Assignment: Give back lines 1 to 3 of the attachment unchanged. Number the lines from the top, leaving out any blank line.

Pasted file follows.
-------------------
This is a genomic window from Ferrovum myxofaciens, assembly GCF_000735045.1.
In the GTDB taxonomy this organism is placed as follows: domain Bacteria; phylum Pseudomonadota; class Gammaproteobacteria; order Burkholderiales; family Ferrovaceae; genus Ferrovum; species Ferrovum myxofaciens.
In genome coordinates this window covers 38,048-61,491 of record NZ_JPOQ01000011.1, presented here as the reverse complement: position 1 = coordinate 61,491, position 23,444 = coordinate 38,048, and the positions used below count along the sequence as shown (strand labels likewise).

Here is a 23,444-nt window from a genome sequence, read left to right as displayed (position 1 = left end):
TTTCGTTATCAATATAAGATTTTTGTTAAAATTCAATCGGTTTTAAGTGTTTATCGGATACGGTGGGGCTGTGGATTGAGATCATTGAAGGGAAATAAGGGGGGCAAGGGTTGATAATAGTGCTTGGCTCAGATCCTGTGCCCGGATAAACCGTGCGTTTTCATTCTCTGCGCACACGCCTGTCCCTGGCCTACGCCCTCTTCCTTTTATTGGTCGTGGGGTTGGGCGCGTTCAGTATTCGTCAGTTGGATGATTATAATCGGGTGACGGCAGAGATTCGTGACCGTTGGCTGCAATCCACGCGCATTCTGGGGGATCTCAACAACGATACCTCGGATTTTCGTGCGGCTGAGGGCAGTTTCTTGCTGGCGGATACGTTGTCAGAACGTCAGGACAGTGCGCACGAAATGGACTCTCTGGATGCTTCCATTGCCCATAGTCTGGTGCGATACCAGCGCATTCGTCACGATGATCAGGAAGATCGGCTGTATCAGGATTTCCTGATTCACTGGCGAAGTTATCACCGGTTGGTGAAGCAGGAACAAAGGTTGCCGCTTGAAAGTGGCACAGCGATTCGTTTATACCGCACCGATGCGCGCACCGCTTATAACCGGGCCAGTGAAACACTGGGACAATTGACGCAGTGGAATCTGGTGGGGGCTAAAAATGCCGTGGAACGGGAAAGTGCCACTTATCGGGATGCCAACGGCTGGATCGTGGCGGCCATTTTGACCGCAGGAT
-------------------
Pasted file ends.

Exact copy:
This is a genomic window from Ferrovum myxofaciens, assembly GCF_000735045.1.
In the GTDB taxonomy this organism is placed as follows: domain Bacteria; phylum Pseudomonadota; class Gammaproteobacteria; order Burkholderiales; family Ferrovaceae; genus Ferrovum; species Ferrovum myxofaciens.
In genome coordinates this window covers 38,048-61,491 of record NZ_JPOQ01000011.1, presented here as the reverse complement: position 1 = coordinate 61,491, position 23,444 = coordinate 38,048, and the positions used below count along the sequence as shown (strand labels likewise).